I was at Starbucks the other day, studying with a friend for that final round of exams coming up before the long-needed winter break (thank God it’s here!). We were typing away to the sounds of Christmas classics, the oh-so-soothing background noise of near and distant laughs, and the hum of banter that always takes place in a coffee shop environment. It’s all so romanticized, but you can’t deny the nostalgia and joy you get when you realize you’ve become the person you used to see in the holiday movies that you always aspired to be as a kid: a student sipping coffee through a storm of shopping and holiday chaos in such a clichéd environment as a coffee shop (what can I say, it looked cool as a kid!).
So here I am: As I type – clicking and clacking away at a note I will one day drag into my trash folder – I pay attention to each song that comes on. The delights of being able to recognize a tune that most anyone would know after being spoon-fed the same music each holiday season in malls, department stores, and coffeeshops. An old white guy’s rendition of Jingle Bells, Destiny’s Child’s rendition of Rudolph, and so on. Just as I settle into it all, “Carol of the Bells” begins to play. As I’m listening in, I think back to the time my high school choir had us practicing and performing this tune for the yearly assembly. Now I’m smiling. I listen closer and recognize one specific tune from the tenor part that always struck me odd, simply by how flat and interesting the line is: “Oh, how happy are their tones.”
And now I’m laughing, having been brought back to such an innocent and unique time in my life. The camaraderie of choir kids rejoicing in the holidays. The childlike ignorance of high school for I had no idea what was to come in university.
When I was in my first year of high school, everything was so foreign to me that I feared throwing myself into new situations. If I hadn’t decided to take that step and join the choir in second year, I never would have known how beautiful it was to indulge and immerse myself in that sense of community. I would not have been able to enjoy the beauty of a laugh in the moment, looking back at such a bizarre line in a song I – we, as a choir – performed years ago. You never truly know how this exact moment will affect you in the future.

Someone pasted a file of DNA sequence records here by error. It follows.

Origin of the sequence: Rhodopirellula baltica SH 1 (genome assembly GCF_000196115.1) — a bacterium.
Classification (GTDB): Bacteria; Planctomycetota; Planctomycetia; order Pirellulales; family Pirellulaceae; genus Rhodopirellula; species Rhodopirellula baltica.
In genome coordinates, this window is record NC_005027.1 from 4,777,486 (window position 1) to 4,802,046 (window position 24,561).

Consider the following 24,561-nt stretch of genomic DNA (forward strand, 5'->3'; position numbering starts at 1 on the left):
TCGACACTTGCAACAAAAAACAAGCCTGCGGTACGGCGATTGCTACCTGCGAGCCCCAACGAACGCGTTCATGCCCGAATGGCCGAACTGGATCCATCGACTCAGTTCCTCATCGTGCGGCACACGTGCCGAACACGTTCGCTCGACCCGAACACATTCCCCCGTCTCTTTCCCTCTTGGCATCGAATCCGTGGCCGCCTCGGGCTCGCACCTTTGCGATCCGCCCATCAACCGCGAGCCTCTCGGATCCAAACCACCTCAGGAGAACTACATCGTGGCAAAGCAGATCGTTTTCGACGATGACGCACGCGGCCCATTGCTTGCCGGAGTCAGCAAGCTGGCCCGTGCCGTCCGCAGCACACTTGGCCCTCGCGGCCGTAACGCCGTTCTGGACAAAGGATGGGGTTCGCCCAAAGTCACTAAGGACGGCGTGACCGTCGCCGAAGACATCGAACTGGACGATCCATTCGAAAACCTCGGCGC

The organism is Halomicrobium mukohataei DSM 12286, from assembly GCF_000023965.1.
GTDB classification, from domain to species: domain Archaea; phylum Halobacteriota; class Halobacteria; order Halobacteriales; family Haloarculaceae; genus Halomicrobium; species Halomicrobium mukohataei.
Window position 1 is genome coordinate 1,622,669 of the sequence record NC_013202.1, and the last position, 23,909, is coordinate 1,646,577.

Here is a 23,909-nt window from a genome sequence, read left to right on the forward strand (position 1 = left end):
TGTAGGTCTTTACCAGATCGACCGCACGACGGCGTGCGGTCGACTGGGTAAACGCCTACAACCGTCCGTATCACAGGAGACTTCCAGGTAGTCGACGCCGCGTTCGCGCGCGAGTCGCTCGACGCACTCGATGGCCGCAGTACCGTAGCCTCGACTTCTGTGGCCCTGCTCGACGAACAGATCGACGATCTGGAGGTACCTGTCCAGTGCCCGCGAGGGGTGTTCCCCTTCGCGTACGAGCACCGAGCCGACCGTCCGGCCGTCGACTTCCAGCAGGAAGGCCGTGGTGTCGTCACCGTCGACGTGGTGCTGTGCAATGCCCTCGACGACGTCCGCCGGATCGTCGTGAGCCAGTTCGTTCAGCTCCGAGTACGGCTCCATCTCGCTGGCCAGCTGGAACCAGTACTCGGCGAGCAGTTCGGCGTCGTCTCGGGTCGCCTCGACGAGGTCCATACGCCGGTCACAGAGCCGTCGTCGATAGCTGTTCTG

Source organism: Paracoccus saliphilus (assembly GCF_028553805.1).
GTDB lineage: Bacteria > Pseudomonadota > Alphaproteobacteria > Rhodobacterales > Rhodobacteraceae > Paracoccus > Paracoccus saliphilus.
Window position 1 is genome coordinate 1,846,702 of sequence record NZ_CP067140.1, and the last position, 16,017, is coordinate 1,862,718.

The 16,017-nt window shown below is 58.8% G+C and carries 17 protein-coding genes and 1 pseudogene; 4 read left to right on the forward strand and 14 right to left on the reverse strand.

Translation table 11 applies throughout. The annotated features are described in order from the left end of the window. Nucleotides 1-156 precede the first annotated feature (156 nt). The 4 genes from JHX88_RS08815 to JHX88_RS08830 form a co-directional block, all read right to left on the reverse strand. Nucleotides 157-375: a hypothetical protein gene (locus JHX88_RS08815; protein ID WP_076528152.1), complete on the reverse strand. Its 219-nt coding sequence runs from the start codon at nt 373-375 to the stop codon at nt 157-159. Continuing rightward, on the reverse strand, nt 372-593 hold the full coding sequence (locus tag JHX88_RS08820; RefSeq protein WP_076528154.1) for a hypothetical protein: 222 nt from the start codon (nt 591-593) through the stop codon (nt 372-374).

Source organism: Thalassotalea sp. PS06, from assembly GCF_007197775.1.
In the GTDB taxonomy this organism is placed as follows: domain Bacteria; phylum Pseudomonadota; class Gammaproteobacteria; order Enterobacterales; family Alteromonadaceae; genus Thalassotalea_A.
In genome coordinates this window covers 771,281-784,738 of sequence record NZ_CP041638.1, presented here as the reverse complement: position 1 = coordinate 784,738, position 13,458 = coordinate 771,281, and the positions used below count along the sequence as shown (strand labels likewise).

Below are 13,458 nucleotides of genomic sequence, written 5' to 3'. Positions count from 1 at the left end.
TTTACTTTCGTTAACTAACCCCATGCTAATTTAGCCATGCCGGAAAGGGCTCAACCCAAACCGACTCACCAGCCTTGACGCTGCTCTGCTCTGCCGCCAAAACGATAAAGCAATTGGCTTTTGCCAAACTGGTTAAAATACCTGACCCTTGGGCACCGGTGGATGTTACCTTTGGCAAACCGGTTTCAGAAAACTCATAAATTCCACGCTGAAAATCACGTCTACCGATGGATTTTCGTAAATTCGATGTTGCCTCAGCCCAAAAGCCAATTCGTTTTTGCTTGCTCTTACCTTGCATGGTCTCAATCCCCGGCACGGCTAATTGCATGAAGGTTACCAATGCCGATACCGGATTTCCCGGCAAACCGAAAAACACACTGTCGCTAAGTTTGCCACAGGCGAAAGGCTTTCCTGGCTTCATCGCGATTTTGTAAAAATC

Always immerse yourself into the world around you. Don’t let yourself get caught up in the work, home, sleep, repeat routine. Do things you never thought you would do because you never know whether you’ll look back to it in five, ten, or fifty years and that one memory will push you to create even better things for yourself.
If you keep doing, keep trying new things, keep acting and indulging in things foreign or delightful, one day you will look back to who you were today, and a great smile will leap across your face. Not necessarily in joy that you are, or were, perfect in every way, because that’s too much to ask of any of us. But the beauty is, beyond all imperfection and all that is wrong with you today, your future self will be reminded of that romantic view of yourself, the side of you that chose to leap and bound beyond the obstacles, the part of you that gave in and did something completely spontaneous, and you’ll smile in recognition of a fearless you. Someone who was and forever will be able to say, “I did that. I leapt pass the boundary. I tried something new. I became the person I am today because of my past. I am strong.”
It’s the holiday season that brings out some of our saddest times. Despite all of the excess and materialism in this modern world, there is some beauty to the reflection that this allows. Due to the extravagant focus on money and gifting within the holiday season these past years, many of us long for family, or love, or one of the infinite things we are always wishing for even more than before. No matter where we may be in our life, at the peak of success or the depths of rock-bottom, we’ve all felt that winter sadness before.
What is great about it is that, combined with the need to reinvent for the new year, this time of year creates the need to reflect and change. To grow and improve for the next season. The reinvention of Spring. This reflection allows us to begin looking at our year, at our views on money and success, what and who we consider family, and how all of this impacts us at such a supposedly joyful time of year.
This is the time to begin immersion. Think of something you never thought you’d do and get it done this year. You never know when you’ll think back and be glad you made that leap and took that risk. So leave inaction in 2015 and start soaking up life. Grab it by the horns and you’ll get more fulfillment in creating goals to dive deeper into the life you want. To invent a new way of living. To take chances, make a plan, and get a little messy. Dive right in and immerse yourself.